Columbia Pictures Corporation
Beautifully engraved antique stock certificate from the Columbia Pictures Corporation dating back to the 1940's and 1960's. This document, which carries the printed signatures of the company President and Secretary, was printed by the American Bank Note Company, and measures approximately 12" (w) by 8" (h).
This certificate's vignette features the famous Columbia Pictures statuette.
You will receive the exact certificate pictured.
Columbia started as CBC Film Sales in 1924, hit the big time with the outstanding and multi-Oscar winning success of It Happened One Night in 1934, and became a reliable front-runner after World War II. Since it didn't own any theaters, it wasn't as affected by the Fall of the Studio System, and emerged as a leader in Hollywood in The '50s while the Big Five were left reeling by the United States vs. Paramount Pictures decision. And while the rest of the industry was scared to death of the new medium of television, Columbia wholeheartedly embraced it, becoming one of the first big names to enter television production.
Columbia started an entire division named "Screen Gems" to manage its television properties, and produced several well known shows over the years. (Screen Gems is also well known for its 1965–74 "S From Hell" Vanity Plate, which has acquired a cult following on the Internet.) By 1974, Columbia Pictures Television traded under its own name. CPT was merged with TriStar Television in 1994 to create Columbia TriStar Television, and the operation was renamed Sony Pictures Television in 2002.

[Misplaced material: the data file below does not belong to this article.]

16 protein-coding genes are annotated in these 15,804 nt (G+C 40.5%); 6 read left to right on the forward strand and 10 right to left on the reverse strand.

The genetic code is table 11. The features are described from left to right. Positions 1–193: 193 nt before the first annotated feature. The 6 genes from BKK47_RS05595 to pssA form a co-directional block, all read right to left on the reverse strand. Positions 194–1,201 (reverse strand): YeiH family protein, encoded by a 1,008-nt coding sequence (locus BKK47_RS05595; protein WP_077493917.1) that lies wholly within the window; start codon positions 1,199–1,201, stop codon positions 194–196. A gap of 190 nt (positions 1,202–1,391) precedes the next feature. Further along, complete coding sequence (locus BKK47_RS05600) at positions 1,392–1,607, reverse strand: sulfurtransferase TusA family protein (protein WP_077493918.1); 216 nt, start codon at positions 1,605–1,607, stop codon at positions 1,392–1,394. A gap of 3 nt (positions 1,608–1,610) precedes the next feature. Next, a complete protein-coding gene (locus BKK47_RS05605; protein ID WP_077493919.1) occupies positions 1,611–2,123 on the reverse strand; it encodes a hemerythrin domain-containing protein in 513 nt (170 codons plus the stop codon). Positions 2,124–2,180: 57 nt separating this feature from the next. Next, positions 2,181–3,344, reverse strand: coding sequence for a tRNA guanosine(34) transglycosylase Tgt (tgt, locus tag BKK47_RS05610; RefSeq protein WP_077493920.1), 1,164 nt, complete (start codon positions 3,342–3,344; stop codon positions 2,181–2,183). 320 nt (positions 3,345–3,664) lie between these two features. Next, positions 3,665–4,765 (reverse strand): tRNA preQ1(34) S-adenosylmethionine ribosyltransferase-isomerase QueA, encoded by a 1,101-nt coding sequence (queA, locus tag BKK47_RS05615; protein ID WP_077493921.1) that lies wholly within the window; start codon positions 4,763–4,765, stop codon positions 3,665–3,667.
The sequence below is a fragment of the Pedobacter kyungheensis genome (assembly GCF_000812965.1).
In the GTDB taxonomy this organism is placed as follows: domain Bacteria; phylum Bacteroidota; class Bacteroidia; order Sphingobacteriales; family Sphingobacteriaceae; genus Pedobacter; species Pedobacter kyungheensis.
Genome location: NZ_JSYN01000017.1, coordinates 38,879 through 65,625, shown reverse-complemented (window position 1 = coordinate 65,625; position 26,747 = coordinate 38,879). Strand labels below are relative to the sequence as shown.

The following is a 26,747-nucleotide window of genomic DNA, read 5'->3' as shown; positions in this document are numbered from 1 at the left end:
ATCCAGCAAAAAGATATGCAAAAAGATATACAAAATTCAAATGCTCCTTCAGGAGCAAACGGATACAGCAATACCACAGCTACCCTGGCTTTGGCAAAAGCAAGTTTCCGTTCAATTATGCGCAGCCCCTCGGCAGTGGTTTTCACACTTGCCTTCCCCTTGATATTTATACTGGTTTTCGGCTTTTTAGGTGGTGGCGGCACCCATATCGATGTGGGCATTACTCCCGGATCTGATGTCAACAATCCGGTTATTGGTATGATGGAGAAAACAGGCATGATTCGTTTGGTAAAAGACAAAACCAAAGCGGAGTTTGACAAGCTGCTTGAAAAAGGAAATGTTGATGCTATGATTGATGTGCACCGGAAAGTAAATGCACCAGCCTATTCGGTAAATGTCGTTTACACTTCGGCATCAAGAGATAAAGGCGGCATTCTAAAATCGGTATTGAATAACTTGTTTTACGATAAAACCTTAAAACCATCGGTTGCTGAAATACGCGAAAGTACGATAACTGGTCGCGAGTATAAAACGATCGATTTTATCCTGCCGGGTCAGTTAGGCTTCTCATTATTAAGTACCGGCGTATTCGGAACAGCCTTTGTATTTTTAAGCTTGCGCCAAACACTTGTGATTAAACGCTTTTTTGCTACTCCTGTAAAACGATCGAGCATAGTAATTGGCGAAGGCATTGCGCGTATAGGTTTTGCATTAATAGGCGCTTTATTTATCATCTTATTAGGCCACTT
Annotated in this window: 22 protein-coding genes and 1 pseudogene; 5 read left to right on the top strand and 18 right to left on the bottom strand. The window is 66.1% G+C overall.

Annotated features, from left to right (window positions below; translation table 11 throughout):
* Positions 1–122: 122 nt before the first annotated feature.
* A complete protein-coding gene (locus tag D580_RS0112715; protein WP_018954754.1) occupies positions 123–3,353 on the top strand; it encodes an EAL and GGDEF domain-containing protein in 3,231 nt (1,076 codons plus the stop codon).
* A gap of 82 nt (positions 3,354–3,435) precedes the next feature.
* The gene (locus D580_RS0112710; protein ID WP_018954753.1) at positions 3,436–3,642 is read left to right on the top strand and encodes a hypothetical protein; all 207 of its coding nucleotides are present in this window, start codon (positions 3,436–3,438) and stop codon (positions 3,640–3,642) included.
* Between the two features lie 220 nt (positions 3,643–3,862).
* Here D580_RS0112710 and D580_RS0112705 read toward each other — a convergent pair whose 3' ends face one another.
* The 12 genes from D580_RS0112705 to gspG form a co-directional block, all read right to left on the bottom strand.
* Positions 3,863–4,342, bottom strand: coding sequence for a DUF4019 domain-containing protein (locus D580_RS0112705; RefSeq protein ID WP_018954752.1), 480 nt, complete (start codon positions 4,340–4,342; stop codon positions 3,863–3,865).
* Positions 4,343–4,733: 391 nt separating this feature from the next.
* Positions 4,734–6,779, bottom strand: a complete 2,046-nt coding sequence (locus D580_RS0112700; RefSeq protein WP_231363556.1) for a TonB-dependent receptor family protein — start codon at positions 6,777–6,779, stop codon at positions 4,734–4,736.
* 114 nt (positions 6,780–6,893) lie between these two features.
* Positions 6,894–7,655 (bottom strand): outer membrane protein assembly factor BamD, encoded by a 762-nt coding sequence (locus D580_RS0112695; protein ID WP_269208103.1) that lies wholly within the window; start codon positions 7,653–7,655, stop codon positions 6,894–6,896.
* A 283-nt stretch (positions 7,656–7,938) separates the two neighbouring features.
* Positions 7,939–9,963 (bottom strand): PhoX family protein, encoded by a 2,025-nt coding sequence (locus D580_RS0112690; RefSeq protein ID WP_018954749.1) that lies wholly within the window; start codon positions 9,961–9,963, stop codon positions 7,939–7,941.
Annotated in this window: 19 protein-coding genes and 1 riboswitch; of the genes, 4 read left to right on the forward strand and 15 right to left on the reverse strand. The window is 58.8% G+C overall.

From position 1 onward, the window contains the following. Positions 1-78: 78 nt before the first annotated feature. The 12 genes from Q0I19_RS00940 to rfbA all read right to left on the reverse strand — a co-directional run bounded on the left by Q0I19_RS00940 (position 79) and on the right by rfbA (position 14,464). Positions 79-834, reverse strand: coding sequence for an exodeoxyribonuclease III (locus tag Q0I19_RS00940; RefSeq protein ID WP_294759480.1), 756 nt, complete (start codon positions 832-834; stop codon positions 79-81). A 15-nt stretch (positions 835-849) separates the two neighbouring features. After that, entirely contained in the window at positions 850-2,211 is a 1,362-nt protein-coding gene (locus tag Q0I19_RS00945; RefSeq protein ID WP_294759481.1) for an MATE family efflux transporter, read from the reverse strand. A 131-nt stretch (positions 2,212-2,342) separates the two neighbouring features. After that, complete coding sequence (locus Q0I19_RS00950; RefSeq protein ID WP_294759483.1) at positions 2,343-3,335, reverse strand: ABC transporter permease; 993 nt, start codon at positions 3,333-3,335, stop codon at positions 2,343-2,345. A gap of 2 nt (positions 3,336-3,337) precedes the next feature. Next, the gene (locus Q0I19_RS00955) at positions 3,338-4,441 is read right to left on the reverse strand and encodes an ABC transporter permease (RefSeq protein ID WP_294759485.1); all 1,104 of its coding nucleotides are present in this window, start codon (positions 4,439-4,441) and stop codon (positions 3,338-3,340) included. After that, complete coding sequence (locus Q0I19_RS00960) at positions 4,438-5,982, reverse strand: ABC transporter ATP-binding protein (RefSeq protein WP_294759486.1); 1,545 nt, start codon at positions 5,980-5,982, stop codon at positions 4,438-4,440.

As Columbia entered the '60s, however, its brand became increasingly wishy-washy, with the studio producing both old-fashioned fare and New Hollywood-type movies. It nearly went bankrupt in the early 1970s before it was saved by a radical overhaul of the management, a partnership with Warner Bros., and a series of high-profile star vehicles. By 1982, Columbia was healthy again and was purchased by an unlikely suitor: Coca-Cola. The marriage didn't last long, though, as Columbia had few hits during this time (aside from the blockbuster Ghostbusters franchise). After making two key purchases in the mid-1980s (Norman Lear's and Merv Griffin's television holdings) and a major flop in Ishtar, Coke spun the company off in 1987 under the newly formed Columbia Pictures Entertainment entity, owning 49% of the the stand-alone company. During the same year, CPE acquired the remaining stake of TriStar Pictures (which Columbia partially owned at the time) from CBS and HBO following another major flop, The Adventures of Baron Munchausen, bringing them fully to the fold and merging them with Columbia. Sony bought CPE in 1989, including the merged Columbia/TriStar, and has held onto the two studios since.